Sudden cardiac arrest (CA) is one of the leading causes of death worldwide. Despite advances in cardiopulmonary resuscitation (CPR) methods, 60-80% of these arrests result in immediate death, and of the remaining, only about 5 percent are successfully resuscitated to the extent that they are returned to productive lives. Innovative approach is needed to improve the outcome of cardiac arrest and CPR. Hydrogen sulfide is a colorless gas with a characteristic rotten-egg odor found in various natural and industrial sources. Recent studies suggested that H2S is endogenously produced and exerts a host of biological effects on various targets, resulting in responses that range from cytotoxic to cytoprotective effects. It has been reported that administration of an H2S donor (Na2S) attenuates myocardial ischemia-reperfusion (IR) injury in rodents and pig. In studies presented in the Preliminary Studies section, we observed that administration of Na2S at the time of CPR markedly improved myocardial and neurological function and survival 24h after CA/CPR in mice. The robust protective effect of Na2S was associated with attenuated oxidative stress, neuronal death, and enhanced NO signal. Of note, the protective effects of Na2S were abolished by NOS3 deficiency. Importantly, administration of Na2S prevented CA/CPR-induced development of marked cerebral edema 24h after CA/CPR as demonstrated by diffusion-weighted MRI in live mice. The overall goal of this proposal is to elucidate the role of H2S and develop novel therapeutic strategies to improve outcomes of CA/CPR complicated with post-cardiac arrest syndrome. Specifically, we propose:
(Aim 1) To characterize time-dependent evolution of neurological and myocardial dysfunction and systemic inflammation in a mouse model of CA/CPR with optimized post-cardiac arrest care, (Aim 2) To define the impact of hydrogen sulfide on the evolution of neurological and myocardial dysfunction after CA/CPR, (Aim 3) To define the role of NOS for the protective effects of H2S on outcome of CA/CPR, and (Aim 4) To elucidate the molecular signaling mechanisms responsible for the protective effects of hydrogen sulfide in cultured neurons, endothelial cells, and cardiomyocytes. We anticipate that proposed studies will illuminate the unique protective effects of sulfide-based approach to CA/CPR using our innovative in vivo model of murine cardiac arrest and CPR.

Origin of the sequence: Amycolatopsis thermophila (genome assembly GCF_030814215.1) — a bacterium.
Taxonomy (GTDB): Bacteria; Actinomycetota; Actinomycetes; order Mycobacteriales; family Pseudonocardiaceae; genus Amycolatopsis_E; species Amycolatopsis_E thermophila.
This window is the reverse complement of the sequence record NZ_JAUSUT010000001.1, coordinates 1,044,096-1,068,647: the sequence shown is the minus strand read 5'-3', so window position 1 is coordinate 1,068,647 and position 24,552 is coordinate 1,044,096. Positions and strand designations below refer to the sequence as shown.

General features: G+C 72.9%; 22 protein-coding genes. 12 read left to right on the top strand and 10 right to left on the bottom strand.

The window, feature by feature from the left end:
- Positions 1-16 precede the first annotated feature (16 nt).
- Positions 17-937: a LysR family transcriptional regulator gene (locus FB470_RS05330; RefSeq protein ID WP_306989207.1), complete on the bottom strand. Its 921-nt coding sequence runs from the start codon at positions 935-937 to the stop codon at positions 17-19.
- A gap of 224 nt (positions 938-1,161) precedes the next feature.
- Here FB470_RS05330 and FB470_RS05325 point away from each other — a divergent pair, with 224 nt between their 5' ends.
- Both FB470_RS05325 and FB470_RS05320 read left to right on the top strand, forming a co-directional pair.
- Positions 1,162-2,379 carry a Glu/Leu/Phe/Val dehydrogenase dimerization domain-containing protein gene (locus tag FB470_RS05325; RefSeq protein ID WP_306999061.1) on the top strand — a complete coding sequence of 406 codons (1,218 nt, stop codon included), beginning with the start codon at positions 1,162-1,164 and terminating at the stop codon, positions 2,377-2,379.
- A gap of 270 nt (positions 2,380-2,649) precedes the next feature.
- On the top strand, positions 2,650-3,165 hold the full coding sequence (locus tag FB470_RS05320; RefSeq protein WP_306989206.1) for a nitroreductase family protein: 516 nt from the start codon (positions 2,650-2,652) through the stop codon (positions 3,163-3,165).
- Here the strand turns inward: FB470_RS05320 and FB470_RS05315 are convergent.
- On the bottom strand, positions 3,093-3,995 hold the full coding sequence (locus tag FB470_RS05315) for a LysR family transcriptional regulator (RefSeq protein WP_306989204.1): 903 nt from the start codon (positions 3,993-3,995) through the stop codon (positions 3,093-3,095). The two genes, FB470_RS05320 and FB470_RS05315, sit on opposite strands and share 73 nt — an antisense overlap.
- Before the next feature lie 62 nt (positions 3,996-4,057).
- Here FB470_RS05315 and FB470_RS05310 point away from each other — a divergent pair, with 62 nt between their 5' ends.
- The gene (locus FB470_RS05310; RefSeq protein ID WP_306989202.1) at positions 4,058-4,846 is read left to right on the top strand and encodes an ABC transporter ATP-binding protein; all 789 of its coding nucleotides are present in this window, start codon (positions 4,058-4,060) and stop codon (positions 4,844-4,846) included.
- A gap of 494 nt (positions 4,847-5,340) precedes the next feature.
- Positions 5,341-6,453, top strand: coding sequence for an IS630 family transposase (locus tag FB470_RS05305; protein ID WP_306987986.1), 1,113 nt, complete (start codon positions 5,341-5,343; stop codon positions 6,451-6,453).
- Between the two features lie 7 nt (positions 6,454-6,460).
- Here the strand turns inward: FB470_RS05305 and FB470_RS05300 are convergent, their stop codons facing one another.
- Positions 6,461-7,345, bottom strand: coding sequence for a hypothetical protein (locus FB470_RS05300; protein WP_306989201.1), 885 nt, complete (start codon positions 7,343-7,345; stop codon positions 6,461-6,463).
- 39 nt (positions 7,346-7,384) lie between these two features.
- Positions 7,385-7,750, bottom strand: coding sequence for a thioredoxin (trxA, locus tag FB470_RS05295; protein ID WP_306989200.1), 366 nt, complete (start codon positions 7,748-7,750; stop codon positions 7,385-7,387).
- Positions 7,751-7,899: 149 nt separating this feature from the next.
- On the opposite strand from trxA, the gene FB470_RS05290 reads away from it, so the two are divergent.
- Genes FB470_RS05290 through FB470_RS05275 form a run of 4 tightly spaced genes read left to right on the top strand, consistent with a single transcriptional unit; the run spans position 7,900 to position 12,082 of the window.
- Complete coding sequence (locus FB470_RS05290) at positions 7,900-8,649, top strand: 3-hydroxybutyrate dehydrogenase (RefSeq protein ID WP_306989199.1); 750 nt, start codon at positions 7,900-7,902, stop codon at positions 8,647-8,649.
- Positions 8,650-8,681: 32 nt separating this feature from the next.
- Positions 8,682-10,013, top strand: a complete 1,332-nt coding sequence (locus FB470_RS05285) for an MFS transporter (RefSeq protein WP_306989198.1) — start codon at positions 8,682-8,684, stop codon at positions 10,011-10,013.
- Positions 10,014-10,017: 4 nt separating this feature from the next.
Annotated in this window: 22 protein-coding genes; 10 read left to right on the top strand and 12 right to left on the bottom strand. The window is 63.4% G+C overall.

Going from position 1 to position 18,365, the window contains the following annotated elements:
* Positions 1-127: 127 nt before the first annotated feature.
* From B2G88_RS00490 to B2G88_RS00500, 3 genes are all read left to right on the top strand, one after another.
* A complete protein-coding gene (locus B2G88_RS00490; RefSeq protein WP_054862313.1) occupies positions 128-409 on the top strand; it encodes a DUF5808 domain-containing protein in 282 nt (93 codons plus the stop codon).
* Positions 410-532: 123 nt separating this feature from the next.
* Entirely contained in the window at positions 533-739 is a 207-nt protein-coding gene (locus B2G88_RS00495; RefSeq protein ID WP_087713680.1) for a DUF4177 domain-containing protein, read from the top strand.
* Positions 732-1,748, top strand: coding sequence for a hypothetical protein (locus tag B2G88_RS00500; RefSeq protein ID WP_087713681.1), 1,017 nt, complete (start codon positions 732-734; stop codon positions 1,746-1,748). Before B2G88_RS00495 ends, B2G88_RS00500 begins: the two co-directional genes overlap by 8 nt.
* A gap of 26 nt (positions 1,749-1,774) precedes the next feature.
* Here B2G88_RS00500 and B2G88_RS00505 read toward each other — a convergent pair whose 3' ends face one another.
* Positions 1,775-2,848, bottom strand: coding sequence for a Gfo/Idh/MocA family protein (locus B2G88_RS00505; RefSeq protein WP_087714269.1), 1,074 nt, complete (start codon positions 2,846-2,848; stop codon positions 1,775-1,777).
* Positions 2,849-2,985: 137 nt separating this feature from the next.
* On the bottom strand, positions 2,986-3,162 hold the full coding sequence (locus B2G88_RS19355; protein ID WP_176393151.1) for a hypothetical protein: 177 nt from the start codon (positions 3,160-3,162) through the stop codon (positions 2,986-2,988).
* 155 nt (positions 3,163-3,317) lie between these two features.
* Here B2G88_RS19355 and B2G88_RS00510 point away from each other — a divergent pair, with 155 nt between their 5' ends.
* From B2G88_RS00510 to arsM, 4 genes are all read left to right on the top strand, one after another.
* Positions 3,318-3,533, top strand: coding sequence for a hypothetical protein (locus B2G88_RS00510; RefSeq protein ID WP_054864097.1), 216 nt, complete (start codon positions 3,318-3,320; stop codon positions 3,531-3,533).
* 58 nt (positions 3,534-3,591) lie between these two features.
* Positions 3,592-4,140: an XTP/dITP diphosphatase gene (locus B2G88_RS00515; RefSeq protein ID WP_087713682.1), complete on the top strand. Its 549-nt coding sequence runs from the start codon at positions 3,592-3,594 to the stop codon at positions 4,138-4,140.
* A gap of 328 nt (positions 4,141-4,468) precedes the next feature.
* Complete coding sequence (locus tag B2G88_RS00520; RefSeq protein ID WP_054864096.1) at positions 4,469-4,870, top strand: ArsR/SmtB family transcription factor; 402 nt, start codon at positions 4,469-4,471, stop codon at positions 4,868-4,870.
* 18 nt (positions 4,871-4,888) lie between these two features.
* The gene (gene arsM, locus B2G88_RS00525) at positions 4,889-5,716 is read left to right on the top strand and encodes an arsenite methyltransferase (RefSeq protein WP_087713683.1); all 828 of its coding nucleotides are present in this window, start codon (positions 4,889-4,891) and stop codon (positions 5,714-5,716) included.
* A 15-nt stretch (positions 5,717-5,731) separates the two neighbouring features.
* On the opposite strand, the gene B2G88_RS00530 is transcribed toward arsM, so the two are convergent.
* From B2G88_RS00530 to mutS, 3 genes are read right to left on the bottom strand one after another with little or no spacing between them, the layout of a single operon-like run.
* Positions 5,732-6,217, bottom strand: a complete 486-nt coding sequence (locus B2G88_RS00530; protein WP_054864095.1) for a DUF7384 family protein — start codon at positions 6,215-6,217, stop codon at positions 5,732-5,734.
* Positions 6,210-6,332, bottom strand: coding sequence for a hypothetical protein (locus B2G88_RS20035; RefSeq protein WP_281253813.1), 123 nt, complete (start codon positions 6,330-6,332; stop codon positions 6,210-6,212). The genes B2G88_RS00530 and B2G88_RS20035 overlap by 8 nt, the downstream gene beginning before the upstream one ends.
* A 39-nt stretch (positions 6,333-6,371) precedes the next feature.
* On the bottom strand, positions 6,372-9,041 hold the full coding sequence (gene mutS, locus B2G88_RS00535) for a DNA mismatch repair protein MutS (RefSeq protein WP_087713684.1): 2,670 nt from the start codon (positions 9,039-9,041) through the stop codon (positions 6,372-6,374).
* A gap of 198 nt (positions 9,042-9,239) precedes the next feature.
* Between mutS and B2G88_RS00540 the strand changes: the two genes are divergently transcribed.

Public Health Relevance

Sudden cardiac arrest (CA) is one of the leading causes of death worldwide. Despite advances in cardiopulmonary resuscitation (CPR) methods, 60-80% of these arrests result in immediate death, and of the remaining, only about 5 percent are successfully resuscitated to the extent that they are returned to productive lives. Innovative approach is needed to improve the outcome of cardiac arrest and CPR. The overall goal of this proposal is to elucidate the role of H2S and develop novel therapeutic strategies to improve outcomes of CA/CPR complicated with post-cardiac arrest syndrome. We anticipate that proposed studies will illuminate the unique protective effects of sulfide-based approach to CA/CPR using our innovative in vivo model of murine cardiac arrest and CPR.

Agency
National Institute of Health (NIH)
Institute
National Heart, Lung, and Blood Institute (NHLBI)
Type
Research Project (R01)
Project #
5R01HL101930-05
Application #
8645697
Study Section
Surgery, Anesthesiology and Trauma Study Section (SAT)
Program Officer
Schwartz, Lisa
Project Start
2010-04-05
Project End
2015-03-31
Budget Start
2014-04-01
Budget End
2015-03-31
Support Year
5
Fiscal Year
2014
Total Cost
$422,589
Indirect Cost
$180,039
Name
Massachusetts General Hospital
Department
Type
DUNS #
073130411
City
Boston
State
MA
Country
United States
Zip Code
02199
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